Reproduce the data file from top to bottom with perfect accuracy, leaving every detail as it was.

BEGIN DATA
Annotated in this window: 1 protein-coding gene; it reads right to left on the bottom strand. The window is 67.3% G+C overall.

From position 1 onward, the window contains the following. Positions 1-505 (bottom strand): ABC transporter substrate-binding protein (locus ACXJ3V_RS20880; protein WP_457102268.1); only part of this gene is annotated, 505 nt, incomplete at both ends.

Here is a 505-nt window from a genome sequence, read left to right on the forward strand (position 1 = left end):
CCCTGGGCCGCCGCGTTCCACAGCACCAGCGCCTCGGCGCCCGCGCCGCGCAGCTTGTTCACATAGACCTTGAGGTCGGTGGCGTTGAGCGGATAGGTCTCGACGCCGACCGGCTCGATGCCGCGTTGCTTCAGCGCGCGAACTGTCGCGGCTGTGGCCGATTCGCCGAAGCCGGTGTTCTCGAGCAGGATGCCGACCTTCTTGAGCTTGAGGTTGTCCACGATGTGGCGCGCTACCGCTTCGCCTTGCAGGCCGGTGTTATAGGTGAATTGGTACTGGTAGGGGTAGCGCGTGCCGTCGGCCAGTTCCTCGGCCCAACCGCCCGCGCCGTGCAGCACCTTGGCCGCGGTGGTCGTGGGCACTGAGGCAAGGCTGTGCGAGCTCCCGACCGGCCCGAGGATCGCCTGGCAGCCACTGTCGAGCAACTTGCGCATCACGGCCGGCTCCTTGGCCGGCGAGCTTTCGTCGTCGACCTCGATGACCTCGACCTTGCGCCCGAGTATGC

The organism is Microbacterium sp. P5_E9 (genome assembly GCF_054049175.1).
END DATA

Annotated in this window: 1 protein-coding gene; it reads right to left on the bottom strand. The window is 67.3% G+C overall.

From position 1 onward, the window contains the following. Positions 1-505 (bottom strand): ABC transporter substrate-binding protein (locus ACXJ3V_RS20880; protein WP_457102268.1); only part of this gene is annotated, 505 nt, incomplete at both ends.

Here is a 505-nt window from a genome sequence, read left to right on the forward strand (position 1 = left end):
CCCTGGGCCGCCGCGTTCCACAGCACCAGCGCCTCGGCGCCCGCGCCGCGCAGCTTGTTCACATAGACCTTGAGGTCGGTGGCGTTGAGCGGATAGGTCTCGACGCCGACCGGCTCGATGCCGCGTTGCTTCAGCGCGCGAACTGTCGCGGCTGTGGCCGATTCGCCGAAGCCGGTGTTCTCGAGCAGGATGCCGACCTTCTTGAGCTTGAGGTTGTCCACGATGTGGCGCGCTACCGCTTCGCCTTGCAGGCCGGTGTTATAGGTGAATTGGTACTGGTAGGGGTAGCGCGTGCCGTCGGCCAGTTCCTCGGCCCAACCGCCCGCGCCGTGCAGCACCTTGGCCGCGGTGGTCGTGGGCACTGAGGCAAGGCTGTGCGAGCTCCCGACCGGCCCGAGGATCGCCTGGCAGCCACTGTCGAGCAACTTGCGCATCACGGCCGGCTCCTTGGCCGGCGAGCTTTCGTCGTCGACCTCGATGACCTCGACCTTGCGCCCGAGTATGC

The organism is Microbacterium sp. P5_E9 (genome assembly GCF_054049175.1).